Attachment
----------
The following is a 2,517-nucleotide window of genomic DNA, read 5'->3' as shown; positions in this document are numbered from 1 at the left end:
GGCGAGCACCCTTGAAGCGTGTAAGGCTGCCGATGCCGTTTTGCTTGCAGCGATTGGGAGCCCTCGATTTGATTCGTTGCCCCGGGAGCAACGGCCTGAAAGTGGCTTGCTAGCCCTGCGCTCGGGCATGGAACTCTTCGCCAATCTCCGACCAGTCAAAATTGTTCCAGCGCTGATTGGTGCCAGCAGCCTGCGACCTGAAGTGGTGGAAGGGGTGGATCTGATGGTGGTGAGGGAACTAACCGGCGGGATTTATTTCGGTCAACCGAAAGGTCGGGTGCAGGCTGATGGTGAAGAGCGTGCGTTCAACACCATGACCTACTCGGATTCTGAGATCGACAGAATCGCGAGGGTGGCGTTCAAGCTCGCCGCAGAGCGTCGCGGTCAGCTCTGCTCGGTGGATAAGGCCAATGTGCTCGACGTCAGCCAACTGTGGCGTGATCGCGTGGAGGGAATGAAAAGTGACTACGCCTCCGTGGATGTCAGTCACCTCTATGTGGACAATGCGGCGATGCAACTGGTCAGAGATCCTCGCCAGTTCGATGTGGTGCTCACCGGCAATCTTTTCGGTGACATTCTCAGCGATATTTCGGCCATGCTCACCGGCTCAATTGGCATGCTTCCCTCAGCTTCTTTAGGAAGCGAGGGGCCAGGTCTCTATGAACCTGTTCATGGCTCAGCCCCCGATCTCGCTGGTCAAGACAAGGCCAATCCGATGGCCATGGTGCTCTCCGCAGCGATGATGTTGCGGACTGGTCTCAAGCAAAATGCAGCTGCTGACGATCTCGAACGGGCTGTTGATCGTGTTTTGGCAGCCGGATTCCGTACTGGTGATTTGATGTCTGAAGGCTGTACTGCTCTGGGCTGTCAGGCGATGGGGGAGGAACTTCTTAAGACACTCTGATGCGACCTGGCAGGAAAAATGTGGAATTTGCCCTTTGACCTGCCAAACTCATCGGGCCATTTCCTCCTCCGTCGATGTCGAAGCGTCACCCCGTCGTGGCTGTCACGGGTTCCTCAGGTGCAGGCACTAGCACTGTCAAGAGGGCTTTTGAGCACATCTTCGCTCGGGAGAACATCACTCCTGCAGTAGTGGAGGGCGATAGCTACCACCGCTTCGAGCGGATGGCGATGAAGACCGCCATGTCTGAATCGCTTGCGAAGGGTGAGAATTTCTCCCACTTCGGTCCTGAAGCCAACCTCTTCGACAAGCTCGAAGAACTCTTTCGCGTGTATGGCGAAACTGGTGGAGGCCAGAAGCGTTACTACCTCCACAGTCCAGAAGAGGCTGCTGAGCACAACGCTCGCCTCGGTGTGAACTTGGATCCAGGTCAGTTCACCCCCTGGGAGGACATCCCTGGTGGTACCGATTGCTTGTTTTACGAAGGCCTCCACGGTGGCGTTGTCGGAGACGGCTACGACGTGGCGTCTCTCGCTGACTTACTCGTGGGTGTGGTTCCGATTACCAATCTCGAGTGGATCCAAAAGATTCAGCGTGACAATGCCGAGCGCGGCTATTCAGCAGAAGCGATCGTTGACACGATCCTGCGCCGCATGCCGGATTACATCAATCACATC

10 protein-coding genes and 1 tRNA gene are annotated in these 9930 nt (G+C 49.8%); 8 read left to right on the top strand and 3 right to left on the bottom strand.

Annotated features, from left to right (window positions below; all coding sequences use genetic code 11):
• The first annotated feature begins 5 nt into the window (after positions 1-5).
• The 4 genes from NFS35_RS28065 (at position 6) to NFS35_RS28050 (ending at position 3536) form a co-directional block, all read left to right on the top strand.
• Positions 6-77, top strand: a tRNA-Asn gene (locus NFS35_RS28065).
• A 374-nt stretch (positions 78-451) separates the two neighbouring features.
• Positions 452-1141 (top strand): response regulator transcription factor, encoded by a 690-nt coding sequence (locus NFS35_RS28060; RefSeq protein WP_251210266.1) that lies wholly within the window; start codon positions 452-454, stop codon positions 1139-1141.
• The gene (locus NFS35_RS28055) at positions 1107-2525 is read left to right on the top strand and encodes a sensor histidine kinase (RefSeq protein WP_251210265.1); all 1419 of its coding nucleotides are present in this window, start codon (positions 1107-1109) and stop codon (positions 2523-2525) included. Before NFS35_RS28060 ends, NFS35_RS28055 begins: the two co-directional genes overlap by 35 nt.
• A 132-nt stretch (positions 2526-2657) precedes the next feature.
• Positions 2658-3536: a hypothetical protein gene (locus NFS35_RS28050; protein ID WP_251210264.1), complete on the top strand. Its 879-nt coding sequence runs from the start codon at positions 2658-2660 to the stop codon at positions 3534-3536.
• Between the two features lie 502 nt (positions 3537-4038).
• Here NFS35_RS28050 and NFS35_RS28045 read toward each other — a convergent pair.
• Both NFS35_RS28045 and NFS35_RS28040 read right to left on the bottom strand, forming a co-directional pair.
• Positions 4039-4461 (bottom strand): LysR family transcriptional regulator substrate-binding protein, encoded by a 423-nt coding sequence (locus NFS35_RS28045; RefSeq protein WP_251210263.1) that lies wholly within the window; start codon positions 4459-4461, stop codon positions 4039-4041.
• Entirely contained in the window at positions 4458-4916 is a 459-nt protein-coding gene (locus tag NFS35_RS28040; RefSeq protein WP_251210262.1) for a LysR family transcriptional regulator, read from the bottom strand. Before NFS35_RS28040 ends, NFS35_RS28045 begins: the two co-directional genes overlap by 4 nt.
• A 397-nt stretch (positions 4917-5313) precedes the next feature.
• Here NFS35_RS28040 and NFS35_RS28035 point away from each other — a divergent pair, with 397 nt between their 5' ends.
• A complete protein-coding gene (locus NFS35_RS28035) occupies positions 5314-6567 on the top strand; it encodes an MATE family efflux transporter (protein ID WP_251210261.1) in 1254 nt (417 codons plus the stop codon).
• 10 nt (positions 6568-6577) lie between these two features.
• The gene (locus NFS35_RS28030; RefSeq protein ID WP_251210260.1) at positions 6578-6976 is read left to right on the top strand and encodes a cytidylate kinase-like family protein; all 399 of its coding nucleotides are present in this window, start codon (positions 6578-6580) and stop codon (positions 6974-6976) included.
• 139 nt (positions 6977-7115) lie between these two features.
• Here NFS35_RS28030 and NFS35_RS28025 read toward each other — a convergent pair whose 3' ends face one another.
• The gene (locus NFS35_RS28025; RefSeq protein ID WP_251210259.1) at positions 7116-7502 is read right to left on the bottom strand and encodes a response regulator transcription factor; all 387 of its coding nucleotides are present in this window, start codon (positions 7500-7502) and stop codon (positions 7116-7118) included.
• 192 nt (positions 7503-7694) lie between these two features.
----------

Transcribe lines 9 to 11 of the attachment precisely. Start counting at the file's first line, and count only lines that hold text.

• Positions 452-1141 (top strand): response regulator transcription factor, encoded by a 690-nt coding sequence (locus NFS35_RS28060; RefSeq protein WP_251210266.1) that lies wholly within the window; start codon positions 452-454, stop codon positions 1139-1141.
• The gene (locus NFS35_RS28055) at positions 1107-2525 is read left to right on the top strand and encodes a sensor histidine kinase (RefSeq protein WP_251210265.1); all 1419 of its coding nucleotides are present in this window, start codon (positions 1107-1109) and stop codon (positions 2523-2525) included. Before NFS35_RS28060 ends, NFS35_RS28055 begins: the two co-directional genes overlap by 35 nt.
• A 132-nt stretch (positions 2526-2657) precedes the next feature.